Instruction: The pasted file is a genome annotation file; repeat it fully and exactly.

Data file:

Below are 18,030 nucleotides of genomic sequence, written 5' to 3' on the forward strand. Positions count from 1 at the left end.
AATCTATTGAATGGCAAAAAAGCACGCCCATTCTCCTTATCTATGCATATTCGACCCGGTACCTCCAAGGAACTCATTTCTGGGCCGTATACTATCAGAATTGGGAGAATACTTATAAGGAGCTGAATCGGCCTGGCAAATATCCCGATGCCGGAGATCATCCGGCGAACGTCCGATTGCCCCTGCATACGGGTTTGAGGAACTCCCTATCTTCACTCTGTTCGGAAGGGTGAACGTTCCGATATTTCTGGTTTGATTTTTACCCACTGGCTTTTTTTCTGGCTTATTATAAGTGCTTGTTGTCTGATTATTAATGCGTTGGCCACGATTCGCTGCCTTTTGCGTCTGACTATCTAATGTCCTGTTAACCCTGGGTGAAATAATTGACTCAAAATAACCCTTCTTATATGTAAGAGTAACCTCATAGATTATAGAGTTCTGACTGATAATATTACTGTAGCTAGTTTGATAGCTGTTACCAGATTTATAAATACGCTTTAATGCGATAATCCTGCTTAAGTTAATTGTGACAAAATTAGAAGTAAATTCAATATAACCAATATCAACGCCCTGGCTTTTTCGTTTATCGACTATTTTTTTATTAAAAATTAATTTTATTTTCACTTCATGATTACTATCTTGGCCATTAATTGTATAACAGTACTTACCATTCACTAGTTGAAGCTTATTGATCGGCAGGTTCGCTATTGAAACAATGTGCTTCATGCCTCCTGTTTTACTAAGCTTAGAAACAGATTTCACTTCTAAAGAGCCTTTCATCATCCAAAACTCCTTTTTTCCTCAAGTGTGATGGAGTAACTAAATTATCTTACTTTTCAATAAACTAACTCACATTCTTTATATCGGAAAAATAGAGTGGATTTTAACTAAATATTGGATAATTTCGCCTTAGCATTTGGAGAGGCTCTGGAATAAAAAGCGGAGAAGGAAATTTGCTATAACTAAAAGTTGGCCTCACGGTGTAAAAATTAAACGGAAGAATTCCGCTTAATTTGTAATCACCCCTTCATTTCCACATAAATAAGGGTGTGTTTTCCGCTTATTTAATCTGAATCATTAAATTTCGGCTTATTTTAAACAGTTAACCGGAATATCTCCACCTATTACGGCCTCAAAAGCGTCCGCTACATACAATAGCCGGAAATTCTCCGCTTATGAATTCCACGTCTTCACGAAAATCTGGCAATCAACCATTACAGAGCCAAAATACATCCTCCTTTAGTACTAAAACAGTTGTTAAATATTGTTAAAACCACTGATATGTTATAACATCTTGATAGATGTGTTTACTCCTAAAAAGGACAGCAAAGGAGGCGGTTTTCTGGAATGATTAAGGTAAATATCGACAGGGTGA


Below are 18,030 nucleotides of genomic sequence, written 5' to 3' on the forward strand. Positions count from 1 at the left end.
AATCTATTGAATGGCAAAAAAGCACGCCCATTCTCCTTATCTATGCATATTCGACCCGGTACCTCCAAGGAACTCATTTCTGGGCCGTATACTATCAGAATTGGGAGAATACTTATAAGGAGCTGAATCGGCCTGGCAAATATCCCGATGCCGGAGATCATCCGGCGAACGTCCGATTGCCCCTGCATACGGGTTTGAGGAACTCCCTATCTTCACTCTGTTCGGAAGGGTGAACGTTCCGATATTTCTGGTTTGATTTTTACCCACTGGCTTTTTTTCTGGCTTATTATAAGTGCTTGTTGTCTGATTATTAATGCGTTGGCCACGATTCGCTGCCTTTTGCGTCTGACTATCTAATGTCCTGTTAACCCTGGGTGAAATAATTGACTCAAAATAACCCTTCTTATATGTAAGAGTAACCTCATAGATTATAGAGTTCTGACTGATAATATTACTGTAGCTAGTTTGATAGCTGTTACCAGATTTATAAATACGCTTTAATGCGATAATCCTGCTTAAGTTAATTGTGACAAAATTAGAAGTAAATTCAATATAACCAATATCAACGCCCTGGCTTTTTCGTTTATCGACTATTTTTTTATTAAAAATTAATTTTATTTTCACTTCATGATTACTATCTTGGCCATTAATTGTATAACAGTACTTACCATTCACTAGTTGAAGCTTATTGATCGGCAGGTTCGCTATTGAAACAATGTGCTTCATGCCTCCTGTTTTACTAAGCTTAGAAACAGATTTCACTTCTAAAGAGCCTTTCATCATCCAAAACTCCTTTTTTCCTCAAGTGTGATGGAGTAACTAAATTATCTTACTTTTCAATAAACTAACTCACATTCTTTATATCGGAAAAATAGAGTGGATTTTAACTAAATATTGGATAATTTCGCCTTAGCATTTGGAGAGGCTCTGGAATAAAAAGCGGAGAAGGAAATTTGCTATAACTAAAAGTTGGCCTCACGGTGTAAAAATTAAACGGAAGAATTCCGCTTAATTTGTAATCACCCCTTCATTTCCACATAAATAAGGGTGTGTTTTCCGCTTATTTAATCTGAATCATTAAATTTCGGCTTATTTTAAACAGTTAACCGGAATATCTCCACCTATTACGGCCTCAAAAGCGTCCGCTACATACAATAGCCGGAAATTCTCCGCTTATGAATTCCACGTCTTCACGAAAATCTGGCAATCAACCATTACAGAGCCAAAATACATCCTCCTTTAGTACTAAAACAGTTGTTAAATATTGTTAAAACCACTGATATGTTATAACATCTTGATAGATGTGTTTACTCCTAAAAAGGACAGCAAAGGAGGCGGTTTTCTGGAATGATTAAGGTAAATATCGACAGGGTGA